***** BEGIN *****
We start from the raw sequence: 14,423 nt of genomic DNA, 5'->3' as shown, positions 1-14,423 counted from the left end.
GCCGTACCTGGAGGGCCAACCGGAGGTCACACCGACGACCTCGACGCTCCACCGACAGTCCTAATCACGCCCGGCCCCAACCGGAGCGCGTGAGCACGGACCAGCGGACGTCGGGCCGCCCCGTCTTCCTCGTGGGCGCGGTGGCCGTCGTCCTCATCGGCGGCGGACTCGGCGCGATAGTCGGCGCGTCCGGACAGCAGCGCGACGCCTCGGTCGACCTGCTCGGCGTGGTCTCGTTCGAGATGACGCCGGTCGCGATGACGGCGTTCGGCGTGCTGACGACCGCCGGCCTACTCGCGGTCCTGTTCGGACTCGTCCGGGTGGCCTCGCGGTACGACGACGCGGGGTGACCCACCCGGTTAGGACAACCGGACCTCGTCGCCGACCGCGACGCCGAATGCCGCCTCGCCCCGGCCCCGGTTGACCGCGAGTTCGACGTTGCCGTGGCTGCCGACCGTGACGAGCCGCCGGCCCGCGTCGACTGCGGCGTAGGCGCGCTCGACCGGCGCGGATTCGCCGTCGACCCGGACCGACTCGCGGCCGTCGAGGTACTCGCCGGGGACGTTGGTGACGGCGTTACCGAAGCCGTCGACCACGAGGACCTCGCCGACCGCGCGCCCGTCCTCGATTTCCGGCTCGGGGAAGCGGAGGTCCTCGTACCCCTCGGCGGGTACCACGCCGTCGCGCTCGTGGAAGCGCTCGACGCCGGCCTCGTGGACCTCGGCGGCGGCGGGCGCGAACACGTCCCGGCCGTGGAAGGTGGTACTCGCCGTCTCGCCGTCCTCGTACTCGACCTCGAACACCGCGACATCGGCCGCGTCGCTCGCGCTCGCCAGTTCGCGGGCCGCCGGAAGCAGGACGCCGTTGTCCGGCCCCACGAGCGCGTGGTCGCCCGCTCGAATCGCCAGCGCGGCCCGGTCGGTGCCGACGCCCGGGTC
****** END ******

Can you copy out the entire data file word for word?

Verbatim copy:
We start from the raw sequence: 14,423 nt of genomic DNA, 5'->3' as shown, positions 1-14,423 counted from the left end.
GCCGTACCTGGAGGGCCAACCGGAGGTCACACCGACGACCTCGACGCTCCACCGACAGTCCTAATCACGCCCGGCCCCAACCGGAGCGCGTGAGCACGGACCAGCGGACGTCGGGCCGCCCCGTCTTCCTCGTGGGCGCGGTGGCCGTCGTCCTCATCGGCGGCGGACTCGGCGCGATAGTCGGCGCGTCCGGACAGCAGCGCGACGCCTCGGTCGACCTGCTCGGCGTGGTCTCGTTCGAGATGACGCCGGTCGCGATGACGGCGTTCGGCGTGCTGACGACCGCCGGCCTACTCGCGGTCCTGTTCGGACTCGTCCGGGTGGCCTCGCGGTACGACGACGCGGGGTGACCCACCCGGTTAGGACAACCGGACCTCGTCGCCGACCGCGACGCCGAATGCCGCCTCGCCCCGGCCCCGGTTGACCGCGAGTTCGACGTTGCCGTGGCTGCCGACCGTGACGAGCCGCCGGCCCGCGTCGACTGCGGCGTAGGCGCGCTCGACCGGCGCGGATTCGCCGTCGACCCGGACCGACTCGCGGCCGTCGAGGTACTCGCCGGGGACGTTGGTGACGGCGTTACCGAAGCCGTCGACCACGAGGACCTCGCCGACCGCGCGCCCGTCCTCGATTTCCGGCTCGGGGAAGCGGAGGTCCTCGTACCCCTCGGCGGGTACCACGCCGTCGCGCTCGTGGAAGCGCTCGACGCCGGCCTCGTGGACCTCGGCGGCGGCGGGCGCGAACACGTCCCGGCCGTGGAAGGTGGTACTCGCCGTCTCGCCGTCCTCGTACTCGACCTCGAACACCGCGACATCGGCCGCGTCGCTCGCGCTCGCCAGTTCGCGGGCCGCCGGAAGCAGGACGCCGTTGTCCGGCCCCACGAGCGCGTGGTCGCCCGCTCGAATCGCCAGCGCGGCCCGGTCGGTGCCGACGCCCGGGTC